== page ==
I have written several times in the past concerning Article I, Section 8, Subsection (1) of the Confederate Constitution, which, among other things, barred "bounties" and protective tariffs.
Toward the end of his fine book, The Fragile Fabric of Union: Cotton, Federal Politics and the Global Origins of the Civil War, Brian Schoen provides a brief outline of the debate leading to the provision. Surprisingly - since protective tariffs and bounties had long been complaints of the lower south - there appears to have been a fair amount of dissent (the internal quotes are from Robert Barnwell Rhett, A Fire-Eater Remembers: The Confederate Memoir of Robert Barnwell Rhett [ed. William C. Davis]):
Some [delegates] argued for the desirability and even necessity of offering incentives to manufacturing by permitting protective tariffs, also noting that such a policy would help attract Upper South states. When [Robert Barnwell] Rhett, an ardent free trader, proposed a constitutional prohibition on protective tariffs or bounties, to his "astonishment" he "found great opposition to this policy. Georgia, Mississippi, and Louisiana were opposed to it; South Carolina, Florida and Texas were in favor of it." In the end, at least according to his autobiography, direct personal negotiation with the Alabama delegation resulted in that state's support.
About the illustration, entitled Funeral Obsequies of Free-Trade (1846):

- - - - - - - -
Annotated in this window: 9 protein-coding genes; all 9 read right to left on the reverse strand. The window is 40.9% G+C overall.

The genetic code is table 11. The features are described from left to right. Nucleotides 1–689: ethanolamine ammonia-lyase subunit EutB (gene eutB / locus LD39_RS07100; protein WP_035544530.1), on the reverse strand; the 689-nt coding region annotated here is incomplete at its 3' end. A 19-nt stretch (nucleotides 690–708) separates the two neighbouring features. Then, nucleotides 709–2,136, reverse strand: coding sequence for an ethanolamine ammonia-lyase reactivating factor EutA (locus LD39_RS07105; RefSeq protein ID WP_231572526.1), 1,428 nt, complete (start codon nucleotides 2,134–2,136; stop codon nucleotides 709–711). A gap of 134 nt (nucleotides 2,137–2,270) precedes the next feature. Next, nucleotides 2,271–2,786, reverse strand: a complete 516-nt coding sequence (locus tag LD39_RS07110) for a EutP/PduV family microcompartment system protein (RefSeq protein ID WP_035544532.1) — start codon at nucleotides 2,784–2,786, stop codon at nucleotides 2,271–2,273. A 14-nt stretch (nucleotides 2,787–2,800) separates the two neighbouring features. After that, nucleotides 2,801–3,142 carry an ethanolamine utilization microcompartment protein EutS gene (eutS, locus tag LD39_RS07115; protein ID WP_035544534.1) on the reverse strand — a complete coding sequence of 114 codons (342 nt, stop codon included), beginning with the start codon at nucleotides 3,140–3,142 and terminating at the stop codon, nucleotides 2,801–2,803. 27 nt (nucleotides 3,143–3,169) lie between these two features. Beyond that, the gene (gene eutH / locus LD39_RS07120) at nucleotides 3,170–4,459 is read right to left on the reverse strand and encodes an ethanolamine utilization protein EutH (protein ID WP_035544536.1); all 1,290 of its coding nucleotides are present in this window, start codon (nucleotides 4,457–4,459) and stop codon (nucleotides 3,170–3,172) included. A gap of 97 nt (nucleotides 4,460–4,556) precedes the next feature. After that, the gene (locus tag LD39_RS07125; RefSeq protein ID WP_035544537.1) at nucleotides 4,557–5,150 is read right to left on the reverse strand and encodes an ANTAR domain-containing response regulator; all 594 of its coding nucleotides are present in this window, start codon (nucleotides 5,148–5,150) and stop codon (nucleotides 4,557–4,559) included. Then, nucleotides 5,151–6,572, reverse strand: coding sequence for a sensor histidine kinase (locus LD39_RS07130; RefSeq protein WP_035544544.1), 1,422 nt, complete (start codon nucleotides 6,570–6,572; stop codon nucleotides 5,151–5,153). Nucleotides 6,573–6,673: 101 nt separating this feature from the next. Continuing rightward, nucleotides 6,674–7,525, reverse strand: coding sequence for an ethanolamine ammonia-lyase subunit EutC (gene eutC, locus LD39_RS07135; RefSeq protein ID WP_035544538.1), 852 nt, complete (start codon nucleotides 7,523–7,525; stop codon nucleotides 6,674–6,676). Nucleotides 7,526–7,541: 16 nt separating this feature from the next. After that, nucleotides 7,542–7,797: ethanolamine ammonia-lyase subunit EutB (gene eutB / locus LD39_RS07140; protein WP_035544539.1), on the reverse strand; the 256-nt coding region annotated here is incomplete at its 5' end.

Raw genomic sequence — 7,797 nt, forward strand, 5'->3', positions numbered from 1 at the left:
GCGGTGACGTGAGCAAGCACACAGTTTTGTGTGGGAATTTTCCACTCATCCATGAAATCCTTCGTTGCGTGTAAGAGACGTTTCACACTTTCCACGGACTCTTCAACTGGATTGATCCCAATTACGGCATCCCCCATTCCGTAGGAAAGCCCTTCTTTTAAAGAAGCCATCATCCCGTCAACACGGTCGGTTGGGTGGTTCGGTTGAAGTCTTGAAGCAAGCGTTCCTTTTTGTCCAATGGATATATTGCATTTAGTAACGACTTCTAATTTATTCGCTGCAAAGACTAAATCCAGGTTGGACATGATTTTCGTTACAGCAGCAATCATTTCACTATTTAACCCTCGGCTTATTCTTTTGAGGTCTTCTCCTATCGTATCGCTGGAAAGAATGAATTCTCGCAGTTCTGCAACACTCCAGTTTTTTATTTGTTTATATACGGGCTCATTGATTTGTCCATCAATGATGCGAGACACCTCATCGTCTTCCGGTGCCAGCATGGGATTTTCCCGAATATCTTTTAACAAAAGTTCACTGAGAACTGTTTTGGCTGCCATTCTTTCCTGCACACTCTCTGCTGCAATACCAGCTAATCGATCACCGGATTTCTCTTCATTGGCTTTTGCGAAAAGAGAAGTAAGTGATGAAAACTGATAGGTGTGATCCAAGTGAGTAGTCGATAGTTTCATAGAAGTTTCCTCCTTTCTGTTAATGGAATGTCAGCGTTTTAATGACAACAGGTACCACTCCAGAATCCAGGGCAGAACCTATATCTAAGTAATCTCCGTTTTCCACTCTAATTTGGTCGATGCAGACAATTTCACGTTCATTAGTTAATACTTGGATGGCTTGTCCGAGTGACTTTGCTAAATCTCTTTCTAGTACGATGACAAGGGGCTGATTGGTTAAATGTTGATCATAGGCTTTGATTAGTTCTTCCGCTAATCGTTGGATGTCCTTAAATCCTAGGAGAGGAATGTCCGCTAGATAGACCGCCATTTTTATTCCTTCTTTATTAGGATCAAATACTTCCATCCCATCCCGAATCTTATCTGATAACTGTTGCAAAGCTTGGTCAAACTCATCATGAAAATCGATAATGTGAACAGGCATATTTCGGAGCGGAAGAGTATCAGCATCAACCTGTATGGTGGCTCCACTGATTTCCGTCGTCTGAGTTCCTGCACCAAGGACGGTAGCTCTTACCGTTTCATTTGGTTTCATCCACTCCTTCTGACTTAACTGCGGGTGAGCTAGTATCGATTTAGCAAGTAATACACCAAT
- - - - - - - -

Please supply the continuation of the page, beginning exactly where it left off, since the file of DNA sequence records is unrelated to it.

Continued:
A gloomy view of the effects of the Polk administration's Tariff of 1846. The artist echoes Whig condemnation of the measure as adverse to American trade. A funeral cortege, composed of administration supporters, carries the coffin of "Free Trade" to a grave marked by a monument with the names of sixteen states. The names of Pennsylvania and New York, two states particularly resistant to the new tariff, appear in large letters. Alabama, Arkansas, Illinois, Indiana, Louisiana, Michigan, Mississippi, Missouri, South Carolina, Tennessee, and Virginia are missing. Over the grave is a banner reading, "Here lies Free Trade! Be it understood / He would have liv'd much longer if he could." The pall-bearers are (left to right) Vice President George M. Dallas, James K. Polk, Secretary of State James Buchanan, and Secretary of War William L. Marcy, wearing his characteristic fifty-cent trouser patch (see "Executive Marcy and the Bambers," no.1838-5). Polk: "This is a dead weight and verry heavy Mr. Vice." Dallas replies: "I agree with every thing you say Mr. President. if you were to insist that the moon was made of green Cheese I would swear to it for a Consideration." Buchanan complains: "I say, army lower down your side a little, you are throwing all the weight on me." Buchanan, from Pennsylvania, drew considerable fire from his native state for his support of the new lower tariff. Marcy suggests: "Raise your side, state and then we'll throw the whole weight on our leaders." The mourners are administration supporters: editor Thomas Ritchie (here called "Mother Ritchie" and dressed as a woman), senators John C. Calhoun and George McDuffie, and congressmen Ambrose H. Sevier, Robert Barnwell Rhett, and Dixon Hall Lewis. Ritchie: "If he should be resucitated! What a paragraph it would make in my paper!! Nous Verrons." Calhoun: "Hung be the heavens with black!" McDuffie: "If the whigs should get in we must resort to Nullification!" Sevier: "this sticks in my gizzard!" Lewis (notoriously obese): "We must grin and bear it, though it makes me feel very heavy!" Rhett: "a plagu of this sighing! it wells one up most villainously!" In the lower margin is the narrative: "This unfortunate youth died of Home Consumption & was buried at Washington in Nov: 1846 [the date the tariff was passed]. He was carried to the grave by Polk, Dallas, Buchanan & Marcy. The chief Mourners were his Nurse Mother Ritchie, [. . .] the cenotaph is to be erected by the Whigs. 16 States have already contributed & others are coming in."